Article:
CD Reviews | CTD (Briefly Noted) | JFL (Dip Your Ears) | DVD Reviews


George Sand Exhibit

George Sand, L'œuvre-vie, La Bibliothèque historique de la Ville de ParisAn article (Dans l'intimité de George Sand, October 21) in Le Figaro briefly reviewed an exhibit of photographs, manuscripts, and other material related to novelist George Sand, called George Sand, L'œuvre-vie, at La Bibliothèque historique de la Ville de Paris until November 14. This exhibit is part of the George Sand Year (see my posts on July 7 and February 6).

Little by little, visitors discover an intimate relationship with Sand. He is submerged in her life through four important periods. First, there is her childhood with her father's family: the jealous opposition of her grandmother to the marriage of George's parents and her early separation from her mother. Next, we see the literary beginnings of she who was not yet George Sand. The young Aurore Dupin, who made her debut in Le Figaro, makes efforts in the novel, the theater, and soon is bound by friendship with the greatest names in literature: Sainte-Beuve, Dumas, Hugo, Flaubert. Everyone fell under the young woman's charm. "No living person can dare be so insolent as to be parallel to you: you are destined to a success like that of Lamartine. [...] Balzac and Mérimée died under Indiana," the critic Henri de Latouche wrote to her. Then come the political activities, her shadowy collaboration with the socialist Ledru-Rollin, the preparation of future popular revolts and battles for women's rights. The exhibit concludes in the family home at Nohant. At the end of her life, Sand devoted herself to the theater and to marionnettes with her beloved son, at last found again.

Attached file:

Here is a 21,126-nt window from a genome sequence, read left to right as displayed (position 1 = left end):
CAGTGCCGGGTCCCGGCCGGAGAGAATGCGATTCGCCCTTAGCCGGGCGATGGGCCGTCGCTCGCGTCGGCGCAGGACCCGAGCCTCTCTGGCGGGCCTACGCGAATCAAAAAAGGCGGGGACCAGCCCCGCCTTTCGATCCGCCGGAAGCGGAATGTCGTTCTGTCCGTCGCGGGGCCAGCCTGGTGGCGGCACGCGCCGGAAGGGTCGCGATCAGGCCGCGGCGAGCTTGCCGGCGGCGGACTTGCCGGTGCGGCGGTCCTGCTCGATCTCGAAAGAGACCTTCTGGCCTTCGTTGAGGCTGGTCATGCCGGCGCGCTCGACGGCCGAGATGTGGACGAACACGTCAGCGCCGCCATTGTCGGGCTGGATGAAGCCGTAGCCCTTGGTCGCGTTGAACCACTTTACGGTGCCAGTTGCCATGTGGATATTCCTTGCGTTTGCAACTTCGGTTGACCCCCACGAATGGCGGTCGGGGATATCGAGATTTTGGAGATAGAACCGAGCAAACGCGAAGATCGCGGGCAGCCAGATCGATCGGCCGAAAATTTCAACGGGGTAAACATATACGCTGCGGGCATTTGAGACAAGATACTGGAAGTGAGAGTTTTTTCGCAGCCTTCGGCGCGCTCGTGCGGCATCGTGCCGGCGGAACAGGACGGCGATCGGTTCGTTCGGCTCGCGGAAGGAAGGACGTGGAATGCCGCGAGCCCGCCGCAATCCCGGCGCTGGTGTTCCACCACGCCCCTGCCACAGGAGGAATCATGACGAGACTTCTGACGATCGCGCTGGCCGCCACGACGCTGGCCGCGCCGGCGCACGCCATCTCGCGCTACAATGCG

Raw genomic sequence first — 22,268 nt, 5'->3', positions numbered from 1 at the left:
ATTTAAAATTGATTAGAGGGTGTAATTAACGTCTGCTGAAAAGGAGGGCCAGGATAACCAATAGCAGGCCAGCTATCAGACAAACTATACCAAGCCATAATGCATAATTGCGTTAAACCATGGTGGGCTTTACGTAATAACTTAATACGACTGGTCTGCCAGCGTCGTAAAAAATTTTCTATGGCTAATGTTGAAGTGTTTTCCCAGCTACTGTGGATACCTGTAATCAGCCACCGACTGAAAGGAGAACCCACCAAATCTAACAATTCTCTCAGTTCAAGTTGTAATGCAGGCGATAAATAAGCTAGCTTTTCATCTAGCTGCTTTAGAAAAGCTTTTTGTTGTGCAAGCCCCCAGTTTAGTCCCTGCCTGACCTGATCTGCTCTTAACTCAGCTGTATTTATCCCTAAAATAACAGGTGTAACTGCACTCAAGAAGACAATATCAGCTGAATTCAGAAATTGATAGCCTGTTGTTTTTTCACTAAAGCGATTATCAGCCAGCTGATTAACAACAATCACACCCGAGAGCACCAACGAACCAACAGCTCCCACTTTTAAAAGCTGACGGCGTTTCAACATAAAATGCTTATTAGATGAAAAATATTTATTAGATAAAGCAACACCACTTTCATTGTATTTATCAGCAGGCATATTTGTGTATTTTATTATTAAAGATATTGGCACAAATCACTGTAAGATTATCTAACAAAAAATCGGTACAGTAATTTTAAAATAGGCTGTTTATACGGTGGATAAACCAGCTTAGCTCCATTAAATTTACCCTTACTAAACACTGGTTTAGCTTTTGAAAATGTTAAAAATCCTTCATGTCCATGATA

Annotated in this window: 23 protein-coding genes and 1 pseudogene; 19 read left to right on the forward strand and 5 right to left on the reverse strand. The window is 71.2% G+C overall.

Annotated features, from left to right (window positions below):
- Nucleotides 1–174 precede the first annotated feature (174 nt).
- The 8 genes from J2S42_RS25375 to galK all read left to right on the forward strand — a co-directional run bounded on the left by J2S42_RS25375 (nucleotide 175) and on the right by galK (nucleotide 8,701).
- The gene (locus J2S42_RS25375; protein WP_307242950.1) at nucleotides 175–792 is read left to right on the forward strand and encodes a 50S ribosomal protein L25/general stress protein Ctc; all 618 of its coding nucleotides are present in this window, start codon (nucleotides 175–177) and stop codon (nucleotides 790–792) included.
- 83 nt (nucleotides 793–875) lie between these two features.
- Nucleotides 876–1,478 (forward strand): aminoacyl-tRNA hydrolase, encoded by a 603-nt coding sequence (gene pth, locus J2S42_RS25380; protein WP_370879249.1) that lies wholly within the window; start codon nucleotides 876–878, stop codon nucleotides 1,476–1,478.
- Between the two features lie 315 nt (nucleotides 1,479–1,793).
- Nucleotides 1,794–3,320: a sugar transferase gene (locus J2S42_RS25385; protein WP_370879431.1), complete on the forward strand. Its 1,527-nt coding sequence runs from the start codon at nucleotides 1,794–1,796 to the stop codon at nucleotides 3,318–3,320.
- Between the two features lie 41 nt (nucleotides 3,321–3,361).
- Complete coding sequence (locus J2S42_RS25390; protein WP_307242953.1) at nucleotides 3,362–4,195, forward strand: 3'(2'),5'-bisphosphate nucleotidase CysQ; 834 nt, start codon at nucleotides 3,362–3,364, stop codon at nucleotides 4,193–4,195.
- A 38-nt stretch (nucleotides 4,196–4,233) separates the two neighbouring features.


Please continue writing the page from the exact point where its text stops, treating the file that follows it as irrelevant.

One major part of the exhibit is the display of her manuscripts and corrected publication proofs, by which "the mystery of literary work is illuminated." Her personal life is connected to the stories in her works, likes La Petite Fadette and La Mare au diable. Unfortunately, there is no Web site for the exhibit. However, you can read most of her work online at Gallica, the excellent collection of electronic texts from the Bibliothèque nationale de France.

No comments: